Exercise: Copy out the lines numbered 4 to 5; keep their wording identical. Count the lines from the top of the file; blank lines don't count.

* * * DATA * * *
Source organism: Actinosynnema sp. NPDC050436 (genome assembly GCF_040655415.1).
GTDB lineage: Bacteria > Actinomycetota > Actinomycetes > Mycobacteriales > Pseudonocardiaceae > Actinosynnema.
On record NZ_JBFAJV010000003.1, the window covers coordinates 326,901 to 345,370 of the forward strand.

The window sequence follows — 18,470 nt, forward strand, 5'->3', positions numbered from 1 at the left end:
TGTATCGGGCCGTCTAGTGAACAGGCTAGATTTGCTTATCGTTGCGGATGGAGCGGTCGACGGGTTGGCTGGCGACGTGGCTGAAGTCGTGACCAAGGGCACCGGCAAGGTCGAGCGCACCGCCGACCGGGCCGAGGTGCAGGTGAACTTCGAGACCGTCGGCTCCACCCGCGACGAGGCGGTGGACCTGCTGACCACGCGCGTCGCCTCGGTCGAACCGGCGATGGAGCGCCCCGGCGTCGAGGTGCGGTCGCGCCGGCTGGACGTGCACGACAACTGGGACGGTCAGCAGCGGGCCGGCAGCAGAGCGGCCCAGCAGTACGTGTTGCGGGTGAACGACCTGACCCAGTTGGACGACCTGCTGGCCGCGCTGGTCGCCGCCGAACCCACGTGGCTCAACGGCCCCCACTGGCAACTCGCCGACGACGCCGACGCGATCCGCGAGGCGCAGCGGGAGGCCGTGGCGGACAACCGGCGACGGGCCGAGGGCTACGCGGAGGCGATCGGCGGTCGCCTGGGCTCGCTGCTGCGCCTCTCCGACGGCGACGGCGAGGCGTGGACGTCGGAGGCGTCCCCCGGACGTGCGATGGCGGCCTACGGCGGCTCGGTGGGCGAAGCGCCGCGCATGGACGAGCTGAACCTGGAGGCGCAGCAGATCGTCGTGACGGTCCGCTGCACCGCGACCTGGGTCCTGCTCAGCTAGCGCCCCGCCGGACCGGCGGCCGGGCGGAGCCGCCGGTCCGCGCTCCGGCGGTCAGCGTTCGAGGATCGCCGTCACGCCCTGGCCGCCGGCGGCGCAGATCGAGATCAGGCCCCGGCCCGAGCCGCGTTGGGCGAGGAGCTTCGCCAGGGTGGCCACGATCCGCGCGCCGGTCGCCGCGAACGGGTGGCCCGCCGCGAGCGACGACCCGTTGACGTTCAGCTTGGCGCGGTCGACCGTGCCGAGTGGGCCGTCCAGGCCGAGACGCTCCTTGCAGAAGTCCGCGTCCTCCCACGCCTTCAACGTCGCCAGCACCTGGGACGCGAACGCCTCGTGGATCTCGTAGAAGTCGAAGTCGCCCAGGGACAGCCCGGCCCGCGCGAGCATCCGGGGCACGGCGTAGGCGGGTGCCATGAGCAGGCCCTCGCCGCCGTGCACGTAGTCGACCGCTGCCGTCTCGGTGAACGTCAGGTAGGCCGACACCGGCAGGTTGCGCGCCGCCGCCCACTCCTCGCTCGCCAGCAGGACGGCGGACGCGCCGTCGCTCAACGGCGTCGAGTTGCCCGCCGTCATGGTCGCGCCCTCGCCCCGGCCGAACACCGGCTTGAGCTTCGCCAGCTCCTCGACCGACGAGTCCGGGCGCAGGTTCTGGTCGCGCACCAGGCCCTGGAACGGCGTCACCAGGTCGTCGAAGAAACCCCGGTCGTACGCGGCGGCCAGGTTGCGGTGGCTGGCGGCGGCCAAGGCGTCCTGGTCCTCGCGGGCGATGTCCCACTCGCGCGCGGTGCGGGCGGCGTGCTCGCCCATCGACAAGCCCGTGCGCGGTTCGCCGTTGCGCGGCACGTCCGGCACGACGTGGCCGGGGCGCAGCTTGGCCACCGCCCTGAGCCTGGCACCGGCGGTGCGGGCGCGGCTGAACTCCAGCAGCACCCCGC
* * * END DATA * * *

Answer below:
The window sequence follows — 18,470 nt, forward strand, 5'->3', positions numbered from 1 at the left end:
TGTATCGGGCCGTCTAGTGAACAGGCTAGATTTGCTTATCGTTGCGGATGGAGCGGTCGACGGGTTGGCTGGCGACGTGGCTGAAGTCGTGACCAAGGGCACCGGCAAGGTCGAGCGCACCGCCGACCGGGCCGAGGTGCAGGTGAACTTCGAGACCGTCGGCTCCACCCGCGACGAGGCGGTGGACCTGCTGACCACGCGCGTCGCCTCGGTCGAACCGGCGATGGAGCGCCCCGGCGTCGAGGTGCGGTCGCGCCGGCTGGACGTGCACGACAACTGGGACGGTCAGCAGCGGGCCGGCAGCAGAGCGGCCCAGCAGTACGTGTTGCGGGTGAACGACCTGACCCAGTTGGACGACCTGCTGGCCGCGCTGGTCGCCGCCGAACCCACGTGGCTCAACGGCCCCCACTGGCAACTCGCCGACGACGCCGACGCGATCCGCGAGGCGCAGCGGGAGGCCGTGGCGGACAACCGGCGACGGGCCGAGGGCTACGCGGAGGCGATCGGCGGTCGCCTGGGCTCGCTGCTGCGCCTCTCCGACGGCGACGGCGAGGCGTGGACGTCGGAGGCGTCCCCCGGACGTGCGATGGCGGCCTACGGCGGCTCGGTGGGCGAAGCGCCGCGCATGGACGAGCTGAACCTGGAGGCGCAGCAGATCGTCGTGACGGTCCGCTGCACCGCGACCTGGGTCCTGCTCAGCTAGCGCCCCGCCGGACCGGCGGCCGGGCGGAGCCGCCGGTCCGCGCTCCGGCGGTCAGCGTTCGAGGATCGCCGTCACGCCCTGGCCGCCGGCGGCGCAGATCGAGATCAGGCCCCGGCCCGAGCCGCGTTGGGCGAGGAGCTTCGCCAGGGTGGCCACGATCCGCGCGCCGGTCGCCGCGAACGGGTGGCCCGCCGCGAGCGACGACCCGTTGACGTTCAGCTTGGCGCGGTCGACCGTGCCGAGTGGGCCGTCCAGGCCGAGACGCTCCTTGCAGAAGTCCGCGTCCTCCCACGCCTTCAACGTCGCCAGCACCTGGGACGCGAACGCCTCGTGGATCTCGTAGAAGTCGAAGTCGCCCAGGGACAGCCCGGCCCGCGCGAGCATCCGGGGCACGGCGTAGGCGGGTGCCATGAGCAGGCCCTCGCCGCCGTGCACGTAGTCGACCGCTGCCGTCTCGGTGAACGTCAGGTAGGCCGACACCGGCAGGTTGCGCGCCGCCGCCCACTCCTCGCTCGCCAGCAGGACGGCGGACGCGCCGTCGCTCAACGGCGTCGAGTTGCCCGCCGTCATGGTCGCGCCCTCGCCCCGGCCGAACACCGGCTTGAGCTTCGCCAGCTCCTCGACCGACGAGTCCGGGCGCAGGTTCTGGTCGCGCACCAGGCCCTGGAACGGCGTCACCAGGTCGTCGAAGAAACCCCGGTCGTACGCGGCGGCCAGGTTGCGGTGGCTGGCGGCGGCCAAGGCGTCCTGGTCCTCGCGGGCGATGTCCCACTCGCGCGCGGTGCGGGCGGCGTGCTCGCCCATCGACAAGCCCGTGCGCGGTTCGCCGTTGCGCGGCACGTCCGGCACGACGTGGCCGGGGCGCAGCTTGGCCACCGCCCTGAGCCTGGCACCGGCGGTGCGGGCGCGGCTGAACTCCAGCAGCACCCCGC